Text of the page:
…chance doesn't exist; there's always a cause and a reason for everything – Elahi

Archive for the tag “Clark”

From the desk of Jim Clark

This was the Girling brakes letter folder that Jim Clark used for many years on his desk at Edington Mains.  Inside I keep a few of my favourite Jim Clark items and pictures…

Left: Jim was a diligent letter-writer and thus carried his own notepaper when travelling.  This missive  was written from the Rushcutter’s Bay Travelodge on the eve of the 1968 International 100 at Warwick Farm, Sydney (which Jim won)

Below: So there he was, preparing for the big race – and what should cross his mind but the expired licence disc on his Lotus Elan , which at that time was garaged in Paris?  One wonders if any of today’s World Champions, in their hotel rooms before a race, would be similarly diligent about small, but important, details..

Above: This was a letter I received from Jim’s mother, Helen, after an article I wrote for Competition Car magazine in 1974.  I had just bought the red Lotus Elan S3 Coupe formerly owned by Jim’s manager, Ian Scott-Watson. As a result of this invitation, I drove it up to Edington Mains to meet Mrs Clark and to see the farm and Trophy Room. The Elan, which I still drive, ran like clockwork

Below: As ever, the Indy organizers did a great job with the 500 race tickets for 1966 

Jim made the front cover of Time – which was a huge thing in those daysI always liked their choice of words – “quickest” rather than the more predictable “fastest”

This is the edition of The Indianapolis News that Jim was able to hold in Victory Lane after winning the Indy 500 in 1965

…and this is the not-so-famous photograph of that Victory Lane celebration.  Jim has already handed the newspaper to David Lazenby.  I love this shot because it includes two of my best buddies from Australia, both of whom worked on Jim’s car at Indy in 1965.  Second mechanic from the left is Jim Smith – and to his left is a young Allan Moffatt, the Canadian driver who would become an icon in Australian racing circles. Jim Smith was a marine engineer by trade and joined Lotus earlier that year after replying to an ad in the newspaper.  When Colin Chapman realized he was a transmission specialist he was quickly flown to Indy!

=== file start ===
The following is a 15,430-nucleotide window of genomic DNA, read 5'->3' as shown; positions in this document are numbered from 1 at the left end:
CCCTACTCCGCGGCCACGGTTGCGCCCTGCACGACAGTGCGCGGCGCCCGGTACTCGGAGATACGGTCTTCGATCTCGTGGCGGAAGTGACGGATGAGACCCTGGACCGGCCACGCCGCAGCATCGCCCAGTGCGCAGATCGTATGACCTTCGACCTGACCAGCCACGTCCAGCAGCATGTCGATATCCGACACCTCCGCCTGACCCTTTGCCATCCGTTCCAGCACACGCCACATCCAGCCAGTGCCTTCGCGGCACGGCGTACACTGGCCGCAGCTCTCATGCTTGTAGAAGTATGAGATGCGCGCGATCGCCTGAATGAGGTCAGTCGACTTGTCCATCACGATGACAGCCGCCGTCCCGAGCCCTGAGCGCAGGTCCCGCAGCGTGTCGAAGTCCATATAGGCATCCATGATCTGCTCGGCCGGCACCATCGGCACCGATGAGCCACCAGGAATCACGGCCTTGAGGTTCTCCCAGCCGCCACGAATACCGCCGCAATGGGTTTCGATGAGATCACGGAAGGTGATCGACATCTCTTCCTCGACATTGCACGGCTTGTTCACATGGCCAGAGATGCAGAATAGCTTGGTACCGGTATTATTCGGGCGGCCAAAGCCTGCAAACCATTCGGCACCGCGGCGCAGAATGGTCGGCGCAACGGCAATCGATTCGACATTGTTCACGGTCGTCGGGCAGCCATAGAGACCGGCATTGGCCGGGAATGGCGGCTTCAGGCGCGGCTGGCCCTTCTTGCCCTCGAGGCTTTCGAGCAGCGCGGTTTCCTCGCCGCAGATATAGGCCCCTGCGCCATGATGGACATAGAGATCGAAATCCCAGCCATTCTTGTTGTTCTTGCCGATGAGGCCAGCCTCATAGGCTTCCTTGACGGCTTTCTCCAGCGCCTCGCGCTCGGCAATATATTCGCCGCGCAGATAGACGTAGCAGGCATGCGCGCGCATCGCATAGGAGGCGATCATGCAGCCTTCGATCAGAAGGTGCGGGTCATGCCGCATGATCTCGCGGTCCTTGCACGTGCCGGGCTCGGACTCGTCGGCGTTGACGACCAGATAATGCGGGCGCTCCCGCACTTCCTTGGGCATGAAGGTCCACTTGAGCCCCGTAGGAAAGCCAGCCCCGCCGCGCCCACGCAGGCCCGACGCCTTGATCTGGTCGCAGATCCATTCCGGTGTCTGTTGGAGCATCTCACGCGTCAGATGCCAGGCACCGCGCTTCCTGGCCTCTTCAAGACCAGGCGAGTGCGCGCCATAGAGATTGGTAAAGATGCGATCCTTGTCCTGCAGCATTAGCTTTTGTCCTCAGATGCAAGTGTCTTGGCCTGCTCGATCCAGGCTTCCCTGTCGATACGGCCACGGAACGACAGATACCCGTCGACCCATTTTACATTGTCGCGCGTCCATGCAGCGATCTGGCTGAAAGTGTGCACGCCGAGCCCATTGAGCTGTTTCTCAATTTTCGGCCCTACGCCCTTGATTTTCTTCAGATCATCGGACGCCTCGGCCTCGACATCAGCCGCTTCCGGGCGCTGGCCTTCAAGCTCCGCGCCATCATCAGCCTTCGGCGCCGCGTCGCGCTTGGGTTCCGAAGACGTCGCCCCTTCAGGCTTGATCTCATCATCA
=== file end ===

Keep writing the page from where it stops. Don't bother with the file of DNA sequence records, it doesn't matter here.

Panshanger Aerodrome, in Hertfordshire, North London, from which Jim and Colin Chapman did much of their flying in the Cheshunt Lotus factory days

One of my favourite pictures of Jim.  It’s taken after the 1968 International 100 at Warwick Farm, which he won from his GLTL team-mate, Graham Hill.  Stirling Moss was present to help with the awards – and so two of the greatest F1 drivers of all time were able to smile and to laugh and to enjoy the moment.  It would be Jim’s second-last win

I took this shot of Jim with my Kodak Box Brownie camera just before Friday practice for the 1965 International 100 at Warwick Farm.  Jim is about to don his Bell Star and climb into the Lotus 32B-Climax.  That’s the brilliant photographer, Nigel Snowdon, on the left (much of Nigel’s work is now in the Sutton Images archives) and, to his left, in the white t-shirt, is Ray Parsons, sometime Team Lotus F3, Elan and Cortina driver, who on this occasion was acting as Team Manager

The left-hand-drive Lotus Elan S3 Coupe that Jim drove throughout Europe in 1967 – and about which he was concerned in his letter to Jabby (above).

The red, ex-Ian Scott-Watson Elan with Jim’s mother, Helen Clark, in September, 1974.  This car was beautifully built in kit form by Jock McBain’s mechanics in 1965 and was used regularly by Jim whenever he was up in Scotland in 1965-66

Over the years there’s been plenty of discussion about whether Jim liked to be called “Jim” or “Jimmy”.  Personally, I’ve always favoured “Jim” on the basis that he called his autobiography Jim Clark at the Wheel (and not Jimmy Clark at the Wheel).  Anyway, perhaps this reply card settles the argument.  Invited by Ecurie Ecosse to receive an award at the end of the 1959 season, Jim signed his RSVP “James Clark Jnr” – the name by which he was known in Scots Border farming circles before he became a celebrity.  Jim’s father was of course “James Snr.”  (It is also characteristic of Jim, I think, that he took the trouble to reply formerly to an invitation that in reality was only about him in the first place!)

Photos: The Colin Piper and Peter Windsor Collections

Post Navigation

%d bloggers like this: